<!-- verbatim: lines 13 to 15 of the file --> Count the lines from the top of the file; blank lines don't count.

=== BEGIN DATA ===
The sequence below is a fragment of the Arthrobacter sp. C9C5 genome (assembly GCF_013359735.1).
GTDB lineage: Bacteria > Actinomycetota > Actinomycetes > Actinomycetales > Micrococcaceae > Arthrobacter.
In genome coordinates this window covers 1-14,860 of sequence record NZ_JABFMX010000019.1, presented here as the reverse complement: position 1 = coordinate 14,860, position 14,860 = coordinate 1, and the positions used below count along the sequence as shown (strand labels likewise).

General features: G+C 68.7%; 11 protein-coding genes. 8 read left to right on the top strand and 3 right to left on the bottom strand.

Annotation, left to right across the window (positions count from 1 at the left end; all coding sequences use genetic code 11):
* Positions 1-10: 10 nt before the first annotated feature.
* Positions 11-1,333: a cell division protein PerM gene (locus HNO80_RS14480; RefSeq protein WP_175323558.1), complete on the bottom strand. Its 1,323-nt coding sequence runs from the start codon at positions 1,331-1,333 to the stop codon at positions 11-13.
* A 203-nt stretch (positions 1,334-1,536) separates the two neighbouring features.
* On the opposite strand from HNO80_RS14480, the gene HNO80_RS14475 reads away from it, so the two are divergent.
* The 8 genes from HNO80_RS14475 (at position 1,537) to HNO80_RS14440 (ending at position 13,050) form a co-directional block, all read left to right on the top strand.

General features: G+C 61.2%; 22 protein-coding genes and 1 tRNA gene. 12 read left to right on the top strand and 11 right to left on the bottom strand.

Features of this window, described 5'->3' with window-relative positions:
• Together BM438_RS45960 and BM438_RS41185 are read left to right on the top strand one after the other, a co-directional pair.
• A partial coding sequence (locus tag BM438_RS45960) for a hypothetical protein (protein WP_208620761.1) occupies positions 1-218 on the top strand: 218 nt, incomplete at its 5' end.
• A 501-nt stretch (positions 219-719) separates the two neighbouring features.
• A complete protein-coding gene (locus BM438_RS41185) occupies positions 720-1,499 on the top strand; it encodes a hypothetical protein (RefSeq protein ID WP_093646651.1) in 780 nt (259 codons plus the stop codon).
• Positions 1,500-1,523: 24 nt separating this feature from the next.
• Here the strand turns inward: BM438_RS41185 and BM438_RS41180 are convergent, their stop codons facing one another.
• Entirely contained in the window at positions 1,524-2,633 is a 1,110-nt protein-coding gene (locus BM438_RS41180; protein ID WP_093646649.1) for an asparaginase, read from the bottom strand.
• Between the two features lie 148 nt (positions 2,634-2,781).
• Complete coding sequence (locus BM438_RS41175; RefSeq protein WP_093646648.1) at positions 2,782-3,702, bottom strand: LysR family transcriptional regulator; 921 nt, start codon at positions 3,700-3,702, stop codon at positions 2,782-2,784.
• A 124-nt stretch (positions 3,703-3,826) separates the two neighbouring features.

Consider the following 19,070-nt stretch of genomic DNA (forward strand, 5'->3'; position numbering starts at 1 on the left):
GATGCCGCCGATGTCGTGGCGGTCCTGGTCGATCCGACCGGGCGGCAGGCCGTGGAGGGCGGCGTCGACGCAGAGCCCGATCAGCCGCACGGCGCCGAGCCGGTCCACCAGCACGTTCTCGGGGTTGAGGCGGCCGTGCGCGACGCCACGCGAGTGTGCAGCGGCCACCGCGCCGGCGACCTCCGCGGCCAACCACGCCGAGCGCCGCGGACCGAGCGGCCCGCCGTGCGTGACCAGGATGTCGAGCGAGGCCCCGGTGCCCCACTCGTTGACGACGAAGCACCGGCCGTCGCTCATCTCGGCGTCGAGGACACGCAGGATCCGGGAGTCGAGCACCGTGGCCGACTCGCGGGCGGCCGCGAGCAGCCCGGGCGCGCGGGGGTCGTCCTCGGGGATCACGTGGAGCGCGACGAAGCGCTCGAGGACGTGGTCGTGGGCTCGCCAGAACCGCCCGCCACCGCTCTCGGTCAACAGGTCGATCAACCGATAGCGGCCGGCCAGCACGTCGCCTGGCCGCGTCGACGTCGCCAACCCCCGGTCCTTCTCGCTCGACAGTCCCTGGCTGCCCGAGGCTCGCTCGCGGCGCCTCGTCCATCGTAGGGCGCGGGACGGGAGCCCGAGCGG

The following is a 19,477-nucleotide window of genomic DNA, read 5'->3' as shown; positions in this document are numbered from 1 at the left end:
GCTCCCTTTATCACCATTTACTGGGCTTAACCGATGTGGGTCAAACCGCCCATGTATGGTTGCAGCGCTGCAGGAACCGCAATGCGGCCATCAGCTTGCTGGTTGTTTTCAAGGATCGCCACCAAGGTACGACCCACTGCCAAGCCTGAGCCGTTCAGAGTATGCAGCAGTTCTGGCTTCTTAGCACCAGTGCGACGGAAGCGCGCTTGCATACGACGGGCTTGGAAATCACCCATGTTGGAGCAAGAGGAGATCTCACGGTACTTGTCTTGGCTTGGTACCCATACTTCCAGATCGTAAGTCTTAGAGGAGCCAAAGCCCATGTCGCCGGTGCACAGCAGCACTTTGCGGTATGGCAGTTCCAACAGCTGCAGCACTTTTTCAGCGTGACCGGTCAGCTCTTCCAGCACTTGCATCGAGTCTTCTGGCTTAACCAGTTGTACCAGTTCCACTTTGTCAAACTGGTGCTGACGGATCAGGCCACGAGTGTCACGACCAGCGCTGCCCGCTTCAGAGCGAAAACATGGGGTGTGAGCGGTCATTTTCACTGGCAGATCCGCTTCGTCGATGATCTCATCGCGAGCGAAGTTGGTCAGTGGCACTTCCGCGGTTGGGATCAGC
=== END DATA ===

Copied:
• Together BM438_RS45960 and BM438_RS41185 are read left to right on the top strand one after the other, a co-directional pair.
• A partial coding sequence (locus tag BM438_RS45960) for a hypothetical protein (protein WP_208620761.1) occupies positions 1-218 on the top strand: 218 nt, incomplete at its 5' end.
• A 501-nt stretch (positions 219-719) separates the two neighbouring features.